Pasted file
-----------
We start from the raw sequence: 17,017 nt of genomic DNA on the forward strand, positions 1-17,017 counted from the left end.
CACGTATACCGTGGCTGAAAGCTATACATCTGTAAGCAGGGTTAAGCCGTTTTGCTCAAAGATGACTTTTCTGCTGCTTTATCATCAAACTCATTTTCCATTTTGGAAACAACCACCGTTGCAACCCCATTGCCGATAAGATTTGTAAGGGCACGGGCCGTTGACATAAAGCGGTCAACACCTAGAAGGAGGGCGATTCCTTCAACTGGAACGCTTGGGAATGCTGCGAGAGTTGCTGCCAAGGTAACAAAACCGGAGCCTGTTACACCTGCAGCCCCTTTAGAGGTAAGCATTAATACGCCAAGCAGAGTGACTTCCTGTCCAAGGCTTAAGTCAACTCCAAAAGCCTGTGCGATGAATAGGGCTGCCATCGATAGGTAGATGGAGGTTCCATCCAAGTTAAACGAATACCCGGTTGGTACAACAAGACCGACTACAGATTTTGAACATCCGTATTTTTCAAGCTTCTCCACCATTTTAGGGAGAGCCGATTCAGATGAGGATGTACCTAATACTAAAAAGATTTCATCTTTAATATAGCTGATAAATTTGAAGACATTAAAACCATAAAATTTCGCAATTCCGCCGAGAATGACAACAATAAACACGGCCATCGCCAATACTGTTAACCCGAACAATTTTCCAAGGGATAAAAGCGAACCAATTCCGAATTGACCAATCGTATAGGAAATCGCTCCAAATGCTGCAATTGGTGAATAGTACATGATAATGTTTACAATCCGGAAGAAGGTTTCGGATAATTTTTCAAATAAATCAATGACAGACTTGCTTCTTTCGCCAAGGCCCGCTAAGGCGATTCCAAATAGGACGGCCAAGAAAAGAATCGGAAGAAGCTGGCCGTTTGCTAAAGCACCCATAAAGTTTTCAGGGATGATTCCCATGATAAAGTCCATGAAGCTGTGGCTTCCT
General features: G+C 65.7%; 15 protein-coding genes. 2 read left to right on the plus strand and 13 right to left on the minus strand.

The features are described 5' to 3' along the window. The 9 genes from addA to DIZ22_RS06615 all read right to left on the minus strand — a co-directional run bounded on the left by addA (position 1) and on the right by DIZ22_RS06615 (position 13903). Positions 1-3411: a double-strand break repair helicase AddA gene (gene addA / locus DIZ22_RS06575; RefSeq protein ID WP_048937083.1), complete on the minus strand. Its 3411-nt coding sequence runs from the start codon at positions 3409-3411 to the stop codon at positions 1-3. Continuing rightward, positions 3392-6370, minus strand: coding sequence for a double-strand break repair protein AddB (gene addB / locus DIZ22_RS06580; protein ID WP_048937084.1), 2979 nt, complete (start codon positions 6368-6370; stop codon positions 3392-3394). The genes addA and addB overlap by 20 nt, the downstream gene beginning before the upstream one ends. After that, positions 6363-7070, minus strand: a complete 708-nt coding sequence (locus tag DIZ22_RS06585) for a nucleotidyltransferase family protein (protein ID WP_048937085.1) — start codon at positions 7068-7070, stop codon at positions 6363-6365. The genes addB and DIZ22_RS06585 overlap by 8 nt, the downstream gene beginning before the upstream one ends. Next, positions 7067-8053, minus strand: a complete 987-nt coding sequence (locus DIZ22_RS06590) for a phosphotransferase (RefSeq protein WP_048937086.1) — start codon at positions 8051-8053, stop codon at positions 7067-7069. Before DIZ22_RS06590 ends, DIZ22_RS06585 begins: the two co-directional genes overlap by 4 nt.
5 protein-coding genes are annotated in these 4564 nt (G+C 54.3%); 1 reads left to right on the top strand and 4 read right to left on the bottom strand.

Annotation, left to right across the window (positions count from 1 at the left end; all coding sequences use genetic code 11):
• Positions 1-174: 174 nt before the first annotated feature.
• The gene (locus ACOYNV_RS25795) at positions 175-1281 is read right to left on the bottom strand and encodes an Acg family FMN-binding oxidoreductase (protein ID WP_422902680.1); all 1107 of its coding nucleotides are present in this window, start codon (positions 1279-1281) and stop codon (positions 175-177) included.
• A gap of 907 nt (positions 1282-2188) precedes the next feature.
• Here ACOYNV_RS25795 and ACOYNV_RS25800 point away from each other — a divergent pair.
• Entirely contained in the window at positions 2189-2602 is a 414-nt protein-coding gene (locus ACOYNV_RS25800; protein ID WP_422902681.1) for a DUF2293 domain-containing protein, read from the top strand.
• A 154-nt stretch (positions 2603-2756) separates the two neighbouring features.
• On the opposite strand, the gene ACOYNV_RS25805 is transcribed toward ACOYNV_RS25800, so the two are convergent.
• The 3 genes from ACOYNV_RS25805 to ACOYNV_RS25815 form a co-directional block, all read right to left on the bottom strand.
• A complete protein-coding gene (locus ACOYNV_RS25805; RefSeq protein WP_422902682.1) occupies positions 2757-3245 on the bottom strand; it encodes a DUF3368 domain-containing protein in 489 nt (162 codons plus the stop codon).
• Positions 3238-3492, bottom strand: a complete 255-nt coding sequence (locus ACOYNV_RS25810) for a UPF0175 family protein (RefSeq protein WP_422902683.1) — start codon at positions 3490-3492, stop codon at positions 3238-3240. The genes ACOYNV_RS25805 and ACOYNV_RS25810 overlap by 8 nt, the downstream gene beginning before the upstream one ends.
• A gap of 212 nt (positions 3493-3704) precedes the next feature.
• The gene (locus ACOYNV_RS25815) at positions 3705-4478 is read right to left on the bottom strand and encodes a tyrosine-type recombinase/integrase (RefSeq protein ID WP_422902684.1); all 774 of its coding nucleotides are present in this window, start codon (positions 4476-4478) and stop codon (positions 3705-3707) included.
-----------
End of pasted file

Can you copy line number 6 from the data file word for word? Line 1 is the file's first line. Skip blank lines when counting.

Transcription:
Annotation, left to right across the window (positions count from 1 at the left end; all coding sequences use genetic code 11):